People

David Naugle

David Naugle is chair and professor of philosophy at Dallas Baptist University where he has worked for twelve years in both administrative and academic capacities. He earned a Th.D. in systematic theology, and a Ph.D. in humanities with concentrations in philosophy and English literature. He serves as a Fellow for the Wilberforce Forum (a Christian worldview think tank in Washington, D. C.) and is also editor of "The Worldview Church E-Newsletter." This newsletter, which is published by the Wilberforce Forum and scheduled to launch in February 2003, is designed to encourage Church leaders to implement a Christian worldview in their congregations. Naugle examines the importance of a Christian worldview from a demon's perspective in his paper "A New Screwtape Letter," the form of which imitates C. S. Lewis's The Screwtape Letters. The work, along with several of Naugle's academic papers, is available on-line in a pdf file (pieces are listed alphabetically).

MARS HILL AUDIO Journal

Volume 96

Available for mp3 purchase
Guests on Volume 96: David A. Smith, on the beginnings of the National Endowment for the Arts and the capacity of the arts in a democracy for combatting atomistic individualism; Kiku Adatto, on how images, words, and ideas interact in a visually saturated culture and on how the image of a person's face in a photograph has the capacity for intimate representation of inner personhood; Elvin T. Lim, on how presidential speeches have been dumbed down for decades and why presidents like it; David Naugle, on the deeper meaning of happiness, the disordering effects of sin, and the reordering of love made possible in our redemption; Richard Stivers, on the technologizing of all of life; and John Betz, on the critique of the Enlightenment offered by Johann Georg Hamann (1730-1788), and why it still matters to us.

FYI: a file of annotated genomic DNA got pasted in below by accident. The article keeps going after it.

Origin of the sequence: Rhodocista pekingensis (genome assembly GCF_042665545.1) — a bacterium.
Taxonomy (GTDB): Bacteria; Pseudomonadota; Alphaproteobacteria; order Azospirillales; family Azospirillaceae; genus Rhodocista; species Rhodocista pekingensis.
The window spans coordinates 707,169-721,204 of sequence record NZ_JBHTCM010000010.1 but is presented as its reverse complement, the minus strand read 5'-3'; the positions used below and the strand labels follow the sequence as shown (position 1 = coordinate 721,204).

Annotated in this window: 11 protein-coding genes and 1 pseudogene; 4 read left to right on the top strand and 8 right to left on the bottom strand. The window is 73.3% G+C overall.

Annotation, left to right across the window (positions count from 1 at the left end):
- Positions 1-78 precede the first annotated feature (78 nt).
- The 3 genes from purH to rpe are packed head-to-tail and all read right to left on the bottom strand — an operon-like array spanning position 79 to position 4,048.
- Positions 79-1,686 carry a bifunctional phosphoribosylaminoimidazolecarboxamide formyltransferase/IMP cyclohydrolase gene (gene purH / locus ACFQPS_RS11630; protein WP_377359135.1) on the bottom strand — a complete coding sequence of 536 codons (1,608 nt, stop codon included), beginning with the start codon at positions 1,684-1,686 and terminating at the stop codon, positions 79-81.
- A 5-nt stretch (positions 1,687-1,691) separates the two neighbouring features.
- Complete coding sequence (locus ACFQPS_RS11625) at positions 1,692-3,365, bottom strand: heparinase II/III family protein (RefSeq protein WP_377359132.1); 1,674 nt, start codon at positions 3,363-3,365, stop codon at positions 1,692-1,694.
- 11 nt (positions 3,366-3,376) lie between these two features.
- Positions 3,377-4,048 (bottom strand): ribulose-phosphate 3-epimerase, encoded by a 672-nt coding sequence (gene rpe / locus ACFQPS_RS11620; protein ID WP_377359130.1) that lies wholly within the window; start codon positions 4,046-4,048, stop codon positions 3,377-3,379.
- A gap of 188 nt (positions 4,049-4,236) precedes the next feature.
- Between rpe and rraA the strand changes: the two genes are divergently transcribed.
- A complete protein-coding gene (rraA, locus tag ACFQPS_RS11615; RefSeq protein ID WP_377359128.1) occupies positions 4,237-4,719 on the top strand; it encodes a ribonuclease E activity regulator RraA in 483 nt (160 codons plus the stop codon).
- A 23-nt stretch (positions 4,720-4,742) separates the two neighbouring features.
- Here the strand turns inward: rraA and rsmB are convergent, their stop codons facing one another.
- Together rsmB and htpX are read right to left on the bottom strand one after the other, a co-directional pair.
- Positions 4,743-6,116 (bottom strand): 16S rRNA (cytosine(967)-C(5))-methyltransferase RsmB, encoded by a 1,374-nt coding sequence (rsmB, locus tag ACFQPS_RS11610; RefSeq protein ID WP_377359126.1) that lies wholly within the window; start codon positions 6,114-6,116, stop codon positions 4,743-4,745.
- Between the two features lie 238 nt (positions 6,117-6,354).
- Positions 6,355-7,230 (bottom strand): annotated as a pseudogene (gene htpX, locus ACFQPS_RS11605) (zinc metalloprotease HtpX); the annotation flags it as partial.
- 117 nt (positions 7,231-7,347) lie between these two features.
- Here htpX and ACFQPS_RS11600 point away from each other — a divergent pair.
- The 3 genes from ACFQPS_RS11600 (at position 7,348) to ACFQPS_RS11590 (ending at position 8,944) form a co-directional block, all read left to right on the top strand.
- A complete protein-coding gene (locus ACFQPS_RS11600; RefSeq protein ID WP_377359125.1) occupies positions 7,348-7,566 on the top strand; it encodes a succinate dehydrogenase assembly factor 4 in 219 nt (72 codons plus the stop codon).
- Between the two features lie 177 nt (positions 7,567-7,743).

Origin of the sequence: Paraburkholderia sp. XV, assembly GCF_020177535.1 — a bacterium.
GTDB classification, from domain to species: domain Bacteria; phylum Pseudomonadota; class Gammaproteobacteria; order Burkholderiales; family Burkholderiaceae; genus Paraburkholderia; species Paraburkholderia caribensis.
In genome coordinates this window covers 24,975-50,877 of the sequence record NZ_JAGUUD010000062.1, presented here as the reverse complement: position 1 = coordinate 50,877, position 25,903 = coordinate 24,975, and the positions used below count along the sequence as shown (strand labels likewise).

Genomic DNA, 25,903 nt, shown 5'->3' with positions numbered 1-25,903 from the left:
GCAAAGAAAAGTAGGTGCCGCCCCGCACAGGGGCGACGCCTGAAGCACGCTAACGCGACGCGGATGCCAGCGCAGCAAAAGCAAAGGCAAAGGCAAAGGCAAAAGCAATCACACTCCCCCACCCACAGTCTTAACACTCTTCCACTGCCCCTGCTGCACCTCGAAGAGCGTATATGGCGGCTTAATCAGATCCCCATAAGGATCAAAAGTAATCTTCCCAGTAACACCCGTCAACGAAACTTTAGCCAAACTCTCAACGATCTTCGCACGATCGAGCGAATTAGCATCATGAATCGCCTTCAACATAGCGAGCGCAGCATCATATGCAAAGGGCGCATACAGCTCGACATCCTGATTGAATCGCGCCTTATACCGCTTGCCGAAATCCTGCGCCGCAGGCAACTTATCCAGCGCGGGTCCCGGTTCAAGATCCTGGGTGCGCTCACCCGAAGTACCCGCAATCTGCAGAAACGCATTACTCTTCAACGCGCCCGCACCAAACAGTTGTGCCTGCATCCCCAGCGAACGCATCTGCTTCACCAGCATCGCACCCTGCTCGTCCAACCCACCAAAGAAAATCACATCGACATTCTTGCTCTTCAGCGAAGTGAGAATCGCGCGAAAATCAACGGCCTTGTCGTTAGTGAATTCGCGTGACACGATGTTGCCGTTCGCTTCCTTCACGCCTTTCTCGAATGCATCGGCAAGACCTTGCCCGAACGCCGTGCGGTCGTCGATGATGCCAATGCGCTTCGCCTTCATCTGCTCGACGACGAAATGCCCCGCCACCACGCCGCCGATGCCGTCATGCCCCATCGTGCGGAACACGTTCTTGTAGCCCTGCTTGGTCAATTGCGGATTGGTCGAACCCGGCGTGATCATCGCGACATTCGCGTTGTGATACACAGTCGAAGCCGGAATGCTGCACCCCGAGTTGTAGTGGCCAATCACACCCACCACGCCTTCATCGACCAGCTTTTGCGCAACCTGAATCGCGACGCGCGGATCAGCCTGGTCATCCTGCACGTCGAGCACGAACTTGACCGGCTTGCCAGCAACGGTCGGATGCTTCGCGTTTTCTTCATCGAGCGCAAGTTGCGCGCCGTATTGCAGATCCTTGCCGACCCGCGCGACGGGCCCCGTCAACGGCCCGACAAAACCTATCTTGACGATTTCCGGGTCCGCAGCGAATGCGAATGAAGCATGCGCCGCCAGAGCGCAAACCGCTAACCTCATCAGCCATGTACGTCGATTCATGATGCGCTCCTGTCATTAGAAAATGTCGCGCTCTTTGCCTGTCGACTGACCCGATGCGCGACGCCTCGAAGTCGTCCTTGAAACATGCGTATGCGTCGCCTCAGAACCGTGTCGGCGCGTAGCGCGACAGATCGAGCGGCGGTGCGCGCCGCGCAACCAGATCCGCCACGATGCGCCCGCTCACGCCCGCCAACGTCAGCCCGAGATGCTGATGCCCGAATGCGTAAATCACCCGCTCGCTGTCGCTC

MARS HILL AUDIO Journal

Volume 60

Guests on Volume 60: David Naugle, on the origins of the term "worldview," and the spiritual and religious significance of "worldview thinking" for Christians; D. G. Hart, on the distinctions between evangelicalism and confessional Protestantism; Dermot Quinn, on the historical wisdom of Christopher Dawson, and the skepticism of contemporary historians; Russell Hittinger, on how a right to privacy emerged and evolved in American constitutional law and on how a landmark federal court decision addressed physician-assisted suicide; Leon Kass, on why a commitment to life, liberty, and the pursuit of happiness is not enough to protect human dignity; and James Howard Kunstler, on how designing spaces that respect cars but not pedestrians has made so much of America unlovable if not unlivable.